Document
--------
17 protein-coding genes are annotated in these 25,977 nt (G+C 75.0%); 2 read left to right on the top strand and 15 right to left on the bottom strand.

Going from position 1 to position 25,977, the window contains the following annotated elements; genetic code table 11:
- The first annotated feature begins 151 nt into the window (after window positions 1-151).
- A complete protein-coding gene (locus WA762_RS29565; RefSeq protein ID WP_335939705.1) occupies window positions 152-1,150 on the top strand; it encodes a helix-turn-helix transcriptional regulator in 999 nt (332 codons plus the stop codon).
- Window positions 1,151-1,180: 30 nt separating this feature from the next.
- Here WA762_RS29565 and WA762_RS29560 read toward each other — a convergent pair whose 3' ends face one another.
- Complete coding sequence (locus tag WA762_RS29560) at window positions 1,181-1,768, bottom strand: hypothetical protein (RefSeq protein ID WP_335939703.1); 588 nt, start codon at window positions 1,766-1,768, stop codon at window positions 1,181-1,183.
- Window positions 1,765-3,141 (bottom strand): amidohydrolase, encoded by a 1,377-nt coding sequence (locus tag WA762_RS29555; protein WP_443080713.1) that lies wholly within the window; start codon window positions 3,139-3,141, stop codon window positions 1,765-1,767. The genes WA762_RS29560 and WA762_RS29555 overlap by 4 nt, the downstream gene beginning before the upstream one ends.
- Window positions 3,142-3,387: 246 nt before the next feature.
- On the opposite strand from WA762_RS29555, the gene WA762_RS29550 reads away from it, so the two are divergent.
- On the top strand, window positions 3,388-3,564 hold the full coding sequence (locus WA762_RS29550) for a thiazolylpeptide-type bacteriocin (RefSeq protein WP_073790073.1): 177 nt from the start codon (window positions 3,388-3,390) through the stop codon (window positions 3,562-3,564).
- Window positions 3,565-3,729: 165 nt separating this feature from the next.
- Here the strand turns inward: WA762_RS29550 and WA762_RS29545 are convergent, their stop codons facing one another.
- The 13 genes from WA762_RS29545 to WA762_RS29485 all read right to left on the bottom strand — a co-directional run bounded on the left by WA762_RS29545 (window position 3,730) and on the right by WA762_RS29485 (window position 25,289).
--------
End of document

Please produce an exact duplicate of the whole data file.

17 protein-coding genes are annotated in these 25,977 nt (G+C 75.0%); 2 read left to right on the top strand and 15 right to left on the bottom strand.

Going from position 1 to position 25,977, the window contains the following annotated elements; genetic code table 11:
- The first annotated feature begins 151 nt into the window (after window positions 1-151).
- A complete protein-coding gene (locus WA762_RS29565; RefSeq protein ID WP_335939705.1) occupies window positions 152-1,150 on the top strand; it encodes a helix-turn-helix transcriptional regulator in 999 nt (332 codons plus the stop codon).
- Window positions 1,151-1,180: 30 nt separating this feature from the next.
- Here WA762_RS29565 and WA762_RS29560 read toward each other — a convergent pair whose 3' ends face one another.
- Complete coding sequence (locus tag WA762_RS29560) at window positions 1,181-1,768, bottom strand: hypothetical protein (RefSeq protein ID WP_335939703.1); 588 nt, start codon at window positions 1,766-1,768, stop codon at window positions 1,181-1,183.
- Window positions 1,765-3,141 (bottom strand): amidohydrolase, encoded by a 1,377-nt coding sequence (locus tag WA762_RS29555; protein WP_443080713.1) that lies wholly within the window; start codon window positions 3,139-3,141, stop codon window positions 1,765-1,767. The genes WA762_RS29560 and WA762_RS29555 overlap by 4 nt, the downstream gene beginning before the upstream one ends.
- Window positions 3,142-3,387: 246 nt before the next feature.
- On the opposite strand from WA762_RS29555, the gene WA762_RS29550 reads away from it, so the two are divergent.
- On the top strand, window positions 3,388-3,564 hold the full coding sequence (locus WA762_RS29550) for a thiazolylpeptide-type bacteriocin (RefSeq protein WP_073790073.1): 177 nt from the start codon (window positions 3,388-3,390) through the stop codon (window positions 3,562-3,564).
- Window positions 3,565-3,729: 165 nt separating this feature from the next.
- Here the strand turns inward: WA762_RS29550 and WA762_RS29545 are convergent, their stop codons facing one another.
- The 13 genes from WA762_RS29545 to WA762_RS29485 all read right to left on the bottom strand — a co-directional run bounded on the left by WA762_RS29545 (window position 3,730) and on the right by WA762_RS29485 (window position 25,289).